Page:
"A River in Egypt"
A while back I remarked that “I’m not sure there’s very much the US government can or should do, in practice, to push Egypt into becoming a democracy.” In response to that, Jonathan Kulick noted the existence of a CRS report, “Democracy Promotion: Cornerstone of US Policy?”, on the subject. My read of the report, which, as is frequently the case with CRS reports, is a very useful summary is that we should be skeptical. As the report makes clear, the US does have a good deal of success with democracy promotion programs. But the bulk of the success is concentrated in efforts to assist countries that genuinely want to make a democratic transition. There’s also some record of success in programs designed to bolster post-conflict situations. What there isn’t is much of a track record of success for initiatives designed to coerce an autocratic regime into becoming democratic.
Shadi Hamid also offered an impassioned defense of the view that there’s stuff we can do:
Egypt is one of our closest allies in the region. They depend on us for economic and military support. This means we have leverage, and we shouldn’t be afraid to use that leverage to push for change. For starters, this can mean making the billions we give to Egypt conditional on political reform (for more on this, see here). For more forward-thinking policymakers, we can also explore ways to show the Egyptian regime we’re serious (this could include starting a dialogue with the strongest opposition group in the country – the Muslim Brotherhood. For more on that, see here). Now there is a legitimate debate about how much we can do ultimately do to change Egypt. But the basic point remains – we can at least do something.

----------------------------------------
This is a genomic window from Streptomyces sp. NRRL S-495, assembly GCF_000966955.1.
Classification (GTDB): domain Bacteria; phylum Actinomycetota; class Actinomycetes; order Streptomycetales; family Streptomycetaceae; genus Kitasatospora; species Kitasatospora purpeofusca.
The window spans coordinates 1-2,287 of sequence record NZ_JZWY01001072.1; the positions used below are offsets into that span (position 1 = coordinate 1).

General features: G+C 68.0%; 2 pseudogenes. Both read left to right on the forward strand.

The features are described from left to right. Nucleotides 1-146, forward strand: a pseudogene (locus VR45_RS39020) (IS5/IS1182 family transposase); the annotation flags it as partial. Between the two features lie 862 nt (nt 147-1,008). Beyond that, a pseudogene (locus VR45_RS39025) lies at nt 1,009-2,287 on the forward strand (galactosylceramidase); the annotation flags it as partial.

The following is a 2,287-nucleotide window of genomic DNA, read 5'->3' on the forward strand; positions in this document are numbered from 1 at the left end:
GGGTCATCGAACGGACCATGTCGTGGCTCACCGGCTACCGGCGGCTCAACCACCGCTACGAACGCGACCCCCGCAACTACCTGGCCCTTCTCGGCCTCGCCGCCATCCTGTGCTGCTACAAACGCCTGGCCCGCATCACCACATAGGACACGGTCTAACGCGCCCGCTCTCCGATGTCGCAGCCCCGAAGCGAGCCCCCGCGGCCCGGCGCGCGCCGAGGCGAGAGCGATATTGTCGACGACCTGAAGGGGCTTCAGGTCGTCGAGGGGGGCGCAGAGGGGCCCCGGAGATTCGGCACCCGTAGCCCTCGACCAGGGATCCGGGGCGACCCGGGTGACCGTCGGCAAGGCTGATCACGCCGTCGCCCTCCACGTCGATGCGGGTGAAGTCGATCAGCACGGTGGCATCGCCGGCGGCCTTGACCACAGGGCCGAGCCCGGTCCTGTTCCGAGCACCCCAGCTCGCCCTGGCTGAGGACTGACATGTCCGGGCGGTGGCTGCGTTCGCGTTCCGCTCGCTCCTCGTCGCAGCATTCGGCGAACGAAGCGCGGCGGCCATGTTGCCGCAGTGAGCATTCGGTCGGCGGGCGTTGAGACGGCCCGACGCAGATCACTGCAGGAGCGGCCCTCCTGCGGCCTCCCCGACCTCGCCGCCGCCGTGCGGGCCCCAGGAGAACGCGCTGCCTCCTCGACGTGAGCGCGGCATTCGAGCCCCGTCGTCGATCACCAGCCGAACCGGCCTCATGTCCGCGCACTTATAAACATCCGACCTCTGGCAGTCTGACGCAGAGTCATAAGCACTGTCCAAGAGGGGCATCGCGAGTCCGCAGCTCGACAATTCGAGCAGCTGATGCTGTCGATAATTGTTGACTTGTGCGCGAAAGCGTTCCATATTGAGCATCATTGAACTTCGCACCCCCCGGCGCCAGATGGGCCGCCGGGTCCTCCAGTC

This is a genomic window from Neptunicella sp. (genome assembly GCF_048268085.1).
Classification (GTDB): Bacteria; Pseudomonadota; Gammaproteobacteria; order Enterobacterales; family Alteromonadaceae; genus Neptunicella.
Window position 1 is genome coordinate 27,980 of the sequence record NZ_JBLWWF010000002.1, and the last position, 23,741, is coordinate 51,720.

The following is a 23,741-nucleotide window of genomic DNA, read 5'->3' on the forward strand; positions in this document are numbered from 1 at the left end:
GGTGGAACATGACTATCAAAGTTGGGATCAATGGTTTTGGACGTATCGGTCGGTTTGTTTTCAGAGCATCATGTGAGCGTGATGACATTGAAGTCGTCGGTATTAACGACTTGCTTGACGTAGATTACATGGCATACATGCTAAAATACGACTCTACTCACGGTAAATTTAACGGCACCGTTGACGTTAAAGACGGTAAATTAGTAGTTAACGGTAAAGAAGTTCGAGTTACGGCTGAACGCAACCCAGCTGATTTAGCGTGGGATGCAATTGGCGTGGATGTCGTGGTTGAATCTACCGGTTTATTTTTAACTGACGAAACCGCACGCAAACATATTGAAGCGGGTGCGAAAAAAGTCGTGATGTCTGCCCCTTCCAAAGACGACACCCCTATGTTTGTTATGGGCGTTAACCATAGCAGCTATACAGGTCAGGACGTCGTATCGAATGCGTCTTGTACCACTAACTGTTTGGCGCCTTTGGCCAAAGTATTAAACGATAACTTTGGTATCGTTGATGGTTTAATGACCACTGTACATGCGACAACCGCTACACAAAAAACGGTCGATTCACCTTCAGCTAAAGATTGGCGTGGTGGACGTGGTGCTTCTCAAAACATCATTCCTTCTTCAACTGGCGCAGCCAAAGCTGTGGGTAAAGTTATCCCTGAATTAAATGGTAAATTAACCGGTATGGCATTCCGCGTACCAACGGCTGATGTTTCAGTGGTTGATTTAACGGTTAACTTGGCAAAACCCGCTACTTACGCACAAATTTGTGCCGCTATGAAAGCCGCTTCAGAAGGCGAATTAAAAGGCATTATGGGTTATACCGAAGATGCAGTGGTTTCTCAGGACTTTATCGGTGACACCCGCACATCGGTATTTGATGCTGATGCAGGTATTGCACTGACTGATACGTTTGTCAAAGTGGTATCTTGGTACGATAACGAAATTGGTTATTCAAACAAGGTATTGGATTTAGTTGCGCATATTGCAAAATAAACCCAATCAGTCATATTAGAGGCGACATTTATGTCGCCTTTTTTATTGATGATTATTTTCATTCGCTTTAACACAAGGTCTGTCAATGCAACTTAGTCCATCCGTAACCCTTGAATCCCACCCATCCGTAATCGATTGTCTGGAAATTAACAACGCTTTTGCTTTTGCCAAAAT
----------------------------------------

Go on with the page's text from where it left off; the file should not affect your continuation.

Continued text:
On the aid, here’s the thing. Presumably Mubarak’s government would rather have our aid money than not have our aid money. But Mubarak’s government would really prefer to hold on to power than to lose power. Thus aid-related threats aren’t going to persuade them to adopt meaningful political reforms unless our bureaucrats manage to succeed in tricking Mubarak’s into implementing reforms whose implications are more meaningful than the Egyptians realize. But given that the government of Egypt is stacked from top to bottom with people who spend just about all day every day thinking about how to maintain their regime and who are really good at achieving this goal, I think it’s much more likely that we’d be tricked. Then next thing you know you’ve got the President of the United States and the Secretary of State proudly laying on hands and pronouncing a great victory for democracy, the reform remains ephermal, and ordinary Egyptians grow ever-more-skeptical of US activities.
And this, to me, is the main thing to keep in mind for anyone’s pet schemes for US-driven political change in Egypt, Pakistan, wherever. The United States is a much more powerful country than are those other countries. But that power is a very blunt instrument. We should try to employ it in pursuit of goals for which bluntness is not a problem. Micro-managing political outcomes and manipulating politicians is a delicate task. And savvy third-world leaders from Hosni Mubarak to Benazir Bhutto to the Gulf Sheikhs making multi-million dollar contributions to the Clinton and Bush presidential libraries are much better-positioned to manipulate our guys than we are to manipulate theirs. Rather than try to leverage our relationship into political change in those countries, my suggestion would be to simply say that insofar as these are repressive governments there’s a certain degree of closeness we’re going to put some distance between our country and theirs. In the specific case of Egypt, however, this is complicated by the fact that our aid relationship with Cairo is tied to our relationship with Israel. So you’ve got a thorny problem intimately connected to another thorny problem and I’d say I’m pessimistic that much will get done.
That said, yes, we should be engaging with Egyptian opposition groups including the Muslim Brotherhood and making it clear that we’re prepared to have a relationship with whatever kind of government might emerge, but that we’d envision a closer relationship with a democratic government.